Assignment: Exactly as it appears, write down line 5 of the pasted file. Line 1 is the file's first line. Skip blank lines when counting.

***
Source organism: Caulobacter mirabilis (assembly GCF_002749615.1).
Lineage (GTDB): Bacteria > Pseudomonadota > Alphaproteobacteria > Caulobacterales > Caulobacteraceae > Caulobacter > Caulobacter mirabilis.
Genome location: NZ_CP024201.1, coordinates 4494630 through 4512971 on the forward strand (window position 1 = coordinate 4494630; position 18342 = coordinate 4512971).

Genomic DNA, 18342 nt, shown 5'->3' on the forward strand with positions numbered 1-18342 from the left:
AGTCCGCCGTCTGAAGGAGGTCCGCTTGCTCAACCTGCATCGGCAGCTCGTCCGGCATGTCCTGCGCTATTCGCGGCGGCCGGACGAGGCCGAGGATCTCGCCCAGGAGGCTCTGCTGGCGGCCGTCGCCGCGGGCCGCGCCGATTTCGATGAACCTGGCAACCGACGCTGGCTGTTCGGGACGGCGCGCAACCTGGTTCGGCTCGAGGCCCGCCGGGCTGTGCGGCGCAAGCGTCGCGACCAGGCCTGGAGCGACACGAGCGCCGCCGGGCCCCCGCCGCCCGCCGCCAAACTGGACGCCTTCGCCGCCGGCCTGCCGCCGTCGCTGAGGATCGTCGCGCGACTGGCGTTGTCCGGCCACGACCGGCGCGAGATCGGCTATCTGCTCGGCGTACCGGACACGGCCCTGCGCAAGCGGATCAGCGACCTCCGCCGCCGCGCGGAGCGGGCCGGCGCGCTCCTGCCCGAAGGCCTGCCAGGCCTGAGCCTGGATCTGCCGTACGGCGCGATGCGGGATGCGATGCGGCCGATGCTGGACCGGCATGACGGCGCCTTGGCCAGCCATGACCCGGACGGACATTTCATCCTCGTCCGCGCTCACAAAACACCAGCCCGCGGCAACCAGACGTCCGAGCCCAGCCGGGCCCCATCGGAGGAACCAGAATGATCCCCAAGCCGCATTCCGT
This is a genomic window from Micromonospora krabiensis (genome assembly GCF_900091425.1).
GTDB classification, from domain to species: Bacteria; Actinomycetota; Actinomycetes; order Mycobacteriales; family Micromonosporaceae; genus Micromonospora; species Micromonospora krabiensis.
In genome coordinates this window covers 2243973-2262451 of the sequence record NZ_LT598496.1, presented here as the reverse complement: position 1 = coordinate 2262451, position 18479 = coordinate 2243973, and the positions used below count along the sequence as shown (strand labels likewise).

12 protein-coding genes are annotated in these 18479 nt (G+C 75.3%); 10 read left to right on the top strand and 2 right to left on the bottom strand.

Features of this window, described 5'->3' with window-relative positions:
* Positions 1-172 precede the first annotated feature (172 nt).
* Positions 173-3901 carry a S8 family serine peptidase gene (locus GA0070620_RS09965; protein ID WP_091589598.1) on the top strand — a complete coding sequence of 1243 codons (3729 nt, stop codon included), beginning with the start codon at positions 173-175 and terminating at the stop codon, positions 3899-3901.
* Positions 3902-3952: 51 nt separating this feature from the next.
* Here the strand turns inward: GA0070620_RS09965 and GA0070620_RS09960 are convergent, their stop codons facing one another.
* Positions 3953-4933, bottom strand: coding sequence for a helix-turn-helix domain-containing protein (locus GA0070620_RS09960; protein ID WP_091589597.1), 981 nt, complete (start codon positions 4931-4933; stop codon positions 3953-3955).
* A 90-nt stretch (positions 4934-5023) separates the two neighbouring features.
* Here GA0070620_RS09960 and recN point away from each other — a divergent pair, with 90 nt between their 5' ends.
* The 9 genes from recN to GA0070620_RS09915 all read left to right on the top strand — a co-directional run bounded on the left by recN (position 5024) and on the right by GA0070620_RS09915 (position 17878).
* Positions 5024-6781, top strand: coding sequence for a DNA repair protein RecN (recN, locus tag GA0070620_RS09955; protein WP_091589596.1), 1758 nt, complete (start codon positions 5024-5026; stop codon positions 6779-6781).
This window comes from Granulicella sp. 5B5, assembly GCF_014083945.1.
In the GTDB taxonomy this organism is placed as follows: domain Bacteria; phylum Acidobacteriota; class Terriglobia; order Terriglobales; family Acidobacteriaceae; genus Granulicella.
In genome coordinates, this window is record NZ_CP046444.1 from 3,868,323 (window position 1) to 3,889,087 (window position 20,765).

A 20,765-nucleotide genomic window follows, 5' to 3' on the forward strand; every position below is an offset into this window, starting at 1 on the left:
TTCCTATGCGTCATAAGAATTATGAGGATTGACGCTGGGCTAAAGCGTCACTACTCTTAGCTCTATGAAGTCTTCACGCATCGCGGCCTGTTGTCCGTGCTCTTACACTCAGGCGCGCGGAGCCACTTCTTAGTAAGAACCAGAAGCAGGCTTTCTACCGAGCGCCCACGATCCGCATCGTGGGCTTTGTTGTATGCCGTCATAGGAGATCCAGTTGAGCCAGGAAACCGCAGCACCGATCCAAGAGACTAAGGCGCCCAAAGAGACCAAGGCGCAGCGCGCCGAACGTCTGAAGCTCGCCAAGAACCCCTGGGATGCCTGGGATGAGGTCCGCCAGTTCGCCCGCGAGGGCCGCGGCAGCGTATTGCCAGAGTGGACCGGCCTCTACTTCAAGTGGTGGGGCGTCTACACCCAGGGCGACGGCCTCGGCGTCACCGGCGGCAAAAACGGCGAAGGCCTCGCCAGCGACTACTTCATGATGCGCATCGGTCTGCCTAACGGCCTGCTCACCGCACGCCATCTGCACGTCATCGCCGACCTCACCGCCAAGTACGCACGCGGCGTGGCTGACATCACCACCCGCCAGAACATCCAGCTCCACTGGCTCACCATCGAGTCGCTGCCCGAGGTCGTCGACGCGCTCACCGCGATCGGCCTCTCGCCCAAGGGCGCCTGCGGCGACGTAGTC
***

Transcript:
AGTCCGCCGTCTGAAGGAGGTCCGCTTGCTCAACCTGCATCGGCAGCTCGTCCGGCATGTCCTGCGCTATTCGCGGCGGCCGGACGAGGCCGAGGATCTCGCCCAGGAGGCTCTGCTGGCGGCCGTCGCCGCGGGCCGCGCCGATTTCGATGAACCTGGCAACCGACGCTGGCTGTTCGGGACGGCGCGCAACCTGGTTCGGCTCGAGGCCCGCCGGGCTGTGCGGCGCAAGCGTCGCGACCAGGCCTGGAGCGACACGAGCGCCGCCGGGCCCCCGCCGCCCGCCGCCAAACTGGACGCCTTCGCCGCCGGCCTGCCGCCGTCGCTGAGGATCGTCGCGCGACTGGCGTTGTCCGGCCACGACCGGCGCGAGATCGGCTATCTGCTCGGCGTACCGGACACGGCCCTGCGCAAGCGGATCAGCGACCTCCGCCGCCGCGCGGAGCGGGCCGGCGCGCTCCTGCCCGAAGGCCTGCCAGGCCTGAGCCTGGATCTGCCGTACGGCGCGATGCGGGATGCGATGCGGCCGATGCTGGACCGGCATGACGGCGCCTTGGCCAGCCATGACCCGGACGGACATTTCATCCTCGTCCGCGCTCACAAAACACCAGCCCGCGGCAACCAGACGTCCGAGCCCAGCCGGGCCCCATCGGAGGAACCAGAATGATCCCCAAGCCGCATTCCGT